The project management was quickly convinced. Even though it was clear to everyone involved what a challenge they faced. “I’ve been with the company for 42 years, but there’s never been an IT project of this size before,” says Kocever. In addition, the time frame was very tight. “Due to a large number of other projects, KAGes could only offer us a fixed go-live date for the changeover in October 2018,” adds Gössinger. “If we had not met this deadline, the next changeover would not have been possible until spring 2019 – a delay that all the companies involved wanted to avoid at all costs”.
In February 2018, the project was finally launched – according to a meticulously defined schedule. In addition to installing the hardware, the experts first set up the target system on which the actual migration was carried out. As planned, they also created two identical copies of the legacy SAP system. On the one hand, users were able to continue working on “their” system as usual during the migration project; on the other hand, the legacy system twins offered the team the opportunity to carry out the necessary tests during the project phase without restricting productive operation. “Of course, working with double bottom also had another advantage,” Kocever explains. “In the worst case scenario, it would have been possible to return to the old environment at any time – this considerably reduced the project risk for us.”
After several months of intensive preparations, the project finally culminated in October 2018, in the actual conversion of the database and SAP system, which lasted several days. The team proceeded step by step. “In the run-up, so-called triggers were set on the database in the legacy system,” explains Gössinger. “In this way, during the subsequent switch (downtime phase) to the new system, we were able to trace exactly which changes the users had made to the legacy system, i.e. which data we still had to transfer afterwards.”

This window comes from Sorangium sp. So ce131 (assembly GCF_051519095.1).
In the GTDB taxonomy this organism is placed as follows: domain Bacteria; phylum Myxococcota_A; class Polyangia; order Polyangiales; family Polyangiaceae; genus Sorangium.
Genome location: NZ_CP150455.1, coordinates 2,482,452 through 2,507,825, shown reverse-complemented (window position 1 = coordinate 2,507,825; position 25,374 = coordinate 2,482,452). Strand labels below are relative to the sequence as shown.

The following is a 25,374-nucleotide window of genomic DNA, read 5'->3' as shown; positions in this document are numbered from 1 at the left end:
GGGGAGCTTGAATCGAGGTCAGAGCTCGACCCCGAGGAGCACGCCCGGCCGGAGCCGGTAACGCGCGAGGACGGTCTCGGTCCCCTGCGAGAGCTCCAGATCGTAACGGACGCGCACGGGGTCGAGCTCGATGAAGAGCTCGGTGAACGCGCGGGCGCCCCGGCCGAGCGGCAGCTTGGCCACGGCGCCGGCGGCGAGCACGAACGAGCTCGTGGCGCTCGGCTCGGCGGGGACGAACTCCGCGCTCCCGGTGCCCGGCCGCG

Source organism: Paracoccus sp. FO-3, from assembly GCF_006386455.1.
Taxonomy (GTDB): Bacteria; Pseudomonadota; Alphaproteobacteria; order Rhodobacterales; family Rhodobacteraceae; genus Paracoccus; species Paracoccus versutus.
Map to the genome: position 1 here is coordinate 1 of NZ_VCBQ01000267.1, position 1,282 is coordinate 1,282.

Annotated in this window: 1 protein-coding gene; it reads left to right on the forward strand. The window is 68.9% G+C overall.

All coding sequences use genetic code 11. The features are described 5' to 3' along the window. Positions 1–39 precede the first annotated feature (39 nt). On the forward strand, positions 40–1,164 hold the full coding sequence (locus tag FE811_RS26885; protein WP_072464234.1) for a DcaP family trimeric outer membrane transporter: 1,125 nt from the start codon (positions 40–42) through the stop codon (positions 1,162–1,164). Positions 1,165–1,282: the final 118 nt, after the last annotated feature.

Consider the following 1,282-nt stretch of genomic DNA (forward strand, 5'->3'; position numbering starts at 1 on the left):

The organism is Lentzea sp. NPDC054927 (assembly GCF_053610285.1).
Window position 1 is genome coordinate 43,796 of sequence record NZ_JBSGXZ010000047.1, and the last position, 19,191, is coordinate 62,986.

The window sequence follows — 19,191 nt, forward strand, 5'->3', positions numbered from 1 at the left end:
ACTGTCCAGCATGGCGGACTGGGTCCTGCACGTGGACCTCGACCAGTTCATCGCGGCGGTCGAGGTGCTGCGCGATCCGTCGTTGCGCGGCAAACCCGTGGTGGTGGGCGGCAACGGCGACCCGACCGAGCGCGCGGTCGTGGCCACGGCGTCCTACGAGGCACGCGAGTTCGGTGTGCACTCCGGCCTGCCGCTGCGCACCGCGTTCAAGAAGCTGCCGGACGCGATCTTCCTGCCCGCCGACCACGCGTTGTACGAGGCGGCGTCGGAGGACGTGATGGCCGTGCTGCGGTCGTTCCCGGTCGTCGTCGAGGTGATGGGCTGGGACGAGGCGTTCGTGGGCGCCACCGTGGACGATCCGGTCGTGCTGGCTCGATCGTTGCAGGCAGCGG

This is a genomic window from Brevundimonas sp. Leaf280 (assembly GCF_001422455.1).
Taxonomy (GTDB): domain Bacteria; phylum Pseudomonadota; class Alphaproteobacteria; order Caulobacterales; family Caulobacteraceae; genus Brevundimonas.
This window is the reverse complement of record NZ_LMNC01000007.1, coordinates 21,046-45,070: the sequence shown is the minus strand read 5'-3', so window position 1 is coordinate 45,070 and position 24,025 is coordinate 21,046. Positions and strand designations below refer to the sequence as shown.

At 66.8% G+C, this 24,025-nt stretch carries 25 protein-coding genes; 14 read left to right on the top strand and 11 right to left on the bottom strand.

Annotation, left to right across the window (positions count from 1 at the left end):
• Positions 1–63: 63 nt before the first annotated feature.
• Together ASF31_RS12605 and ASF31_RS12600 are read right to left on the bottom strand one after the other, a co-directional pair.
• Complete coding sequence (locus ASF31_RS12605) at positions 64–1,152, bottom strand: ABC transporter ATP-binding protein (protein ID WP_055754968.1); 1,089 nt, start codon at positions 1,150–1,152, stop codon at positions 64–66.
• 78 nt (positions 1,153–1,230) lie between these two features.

“Of course we practiced the individual steps of the conversion x-fold,” recalls Kocever. “A few weeks before the big go-live, we also had two meticulously planned and fully played out dress rehearsals in Graz,” says Kocever. “Luckily – because the rehearsal was not without difficulties.” The project manager answers the question of whether this caused him stomachache in the negative: “On the contrary. These small hurdles made us stronger. Because we now knew that this wouldn’t happen to us again in the premiere.”
During the night from 5 to 6 of October the time finally came. The old system was switched off. During the downtime, in which the users no longer had access to the system, the team transferred all the changes that had been made from the old system to the new one. The restart procedure was also carried out according to a precise plan and it was only after several tests that the users were finally allowed back onto the system – with success.
“Of course, we were all relieved that we were able to complete the project on time and within budget,” sums up Katharina Proske, Head of Sales Public and Healthcare. “Although we have been supporting KAGes’ central HIS system for many years and are very familiar with the systems and processes of the hospital network, a project of this magnitude is not an everyday occurrence at T-Systems.” Kocever also draws a positive conclusion: “The project has once again shown that it is very important to have a functioning team. The cooperation between SAP, T-Systems and our people went extremely well, and it was a great pleasure for me to successfully complete such a project within the tight timeframe. In short: “Surgery successful, patient alive”.
More Information: www.telekom-healthcare.com/en
More Information: www.kages.com